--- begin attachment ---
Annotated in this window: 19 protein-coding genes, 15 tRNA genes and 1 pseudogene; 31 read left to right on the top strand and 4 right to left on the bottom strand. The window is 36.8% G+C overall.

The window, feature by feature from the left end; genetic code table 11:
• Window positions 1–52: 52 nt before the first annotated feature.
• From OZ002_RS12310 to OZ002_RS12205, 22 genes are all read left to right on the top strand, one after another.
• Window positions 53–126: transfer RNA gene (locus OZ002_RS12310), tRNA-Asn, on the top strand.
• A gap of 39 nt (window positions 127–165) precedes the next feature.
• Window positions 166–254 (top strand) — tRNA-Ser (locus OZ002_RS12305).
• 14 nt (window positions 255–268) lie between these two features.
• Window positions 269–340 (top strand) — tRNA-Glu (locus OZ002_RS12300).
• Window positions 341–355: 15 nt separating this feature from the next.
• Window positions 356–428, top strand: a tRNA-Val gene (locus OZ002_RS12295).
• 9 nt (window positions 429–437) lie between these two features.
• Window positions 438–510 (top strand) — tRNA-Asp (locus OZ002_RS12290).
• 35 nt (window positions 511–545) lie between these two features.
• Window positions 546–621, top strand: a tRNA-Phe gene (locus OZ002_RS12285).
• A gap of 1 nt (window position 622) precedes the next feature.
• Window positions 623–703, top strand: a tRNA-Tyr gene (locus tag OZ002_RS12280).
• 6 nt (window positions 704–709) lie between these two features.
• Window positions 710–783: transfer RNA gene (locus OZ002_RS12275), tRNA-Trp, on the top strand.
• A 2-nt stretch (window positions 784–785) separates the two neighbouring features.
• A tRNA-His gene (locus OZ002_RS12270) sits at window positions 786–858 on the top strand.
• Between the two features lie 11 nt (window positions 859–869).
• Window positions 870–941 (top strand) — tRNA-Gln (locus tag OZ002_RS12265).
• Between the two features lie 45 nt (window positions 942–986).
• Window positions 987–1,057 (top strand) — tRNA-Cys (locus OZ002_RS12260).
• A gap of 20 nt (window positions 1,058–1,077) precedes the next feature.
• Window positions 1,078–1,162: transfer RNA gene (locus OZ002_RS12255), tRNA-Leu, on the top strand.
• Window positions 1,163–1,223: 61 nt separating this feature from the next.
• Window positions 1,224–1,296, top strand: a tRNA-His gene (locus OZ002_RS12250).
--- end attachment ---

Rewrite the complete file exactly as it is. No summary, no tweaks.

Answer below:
Annotated in this window: 19 protein-coding genes, 15 tRNA genes and 1 pseudogene; 31 read left to right on the top strand and 4 right to left on the bottom strand. The window is 36.8% G+C overall.

The window, feature by feature from the left end; genetic code table 11:
• Window positions 1–52: 52 nt before the first annotated feature.
• From OZ002_RS12310 to OZ002_RS12205, 22 genes are all read left to right on the top strand, one after another.
• Window positions 53–126: transfer RNA gene (locus OZ002_RS12310), tRNA-Asn, on the top strand.
• A gap of 39 nt (window positions 127–165) precedes the next feature.
• Window positions 166–254 (top strand) — tRNA-Ser (locus OZ002_RS12305).
• 14 nt (window positions 255–268) lie between these two features.
• Window positions 269–340 (top strand) — tRNA-Glu (locus OZ002_RS12300).
• Window positions 341–355: 15 nt separating this feature from the next.
• Window positions 356–428, top strand: a tRNA-Val gene (locus OZ002_RS12295).
• 9 nt (window positions 429–437) lie between these two features.
• Window positions 438–510 (top strand) — tRNA-Asp (locus OZ002_RS12290).
• 35 nt (window positions 511–545) lie between these two features.
• Window positions 546–621, top strand: a tRNA-Phe gene (locus OZ002_RS12285).
• A gap of 1 nt (window position 622) precedes the next feature.
• Window positions 623–703, top strand: a tRNA-Tyr gene (locus tag OZ002_RS12280).
• 6 nt (window positions 704–709) lie between these two features.
• Window positions 710–783: transfer RNA gene (locus OZ002_RS12275), tRNA-Trp, on the top strand.
• A 2-nt stretch (window positions 784–785) separates the two neighbouring features.
• A tRNA-His gene (locus OZ002_RS12270) sits at window positions 786–858 on the top strand.
• Between the two features lie 11 nt (window positions 859–869).
• Window positions 870–941 (top strand) — tRNA-Gln (locus tag OZ002_RS12265).
• Between the two features lie 45 nt (window positions 942–986).
• Window positions 987–1,057 (top strand) — tRNA-Cys (locus OZ002_RS12260).
• A gap of 20 nt (window positions 1,058–1,077) precedes the next feature.
• Window positions 1,078–1,162: transfer RNA gene (locus OZ002_RS12255), tRNA-Leu, on the top strand.
• Window positions 1,163–1,223: 61 nt separating this feature from the next.
• Window positions 1,224–1,296, top strand: a tRNA-His gene (locus OZ002_RS12250).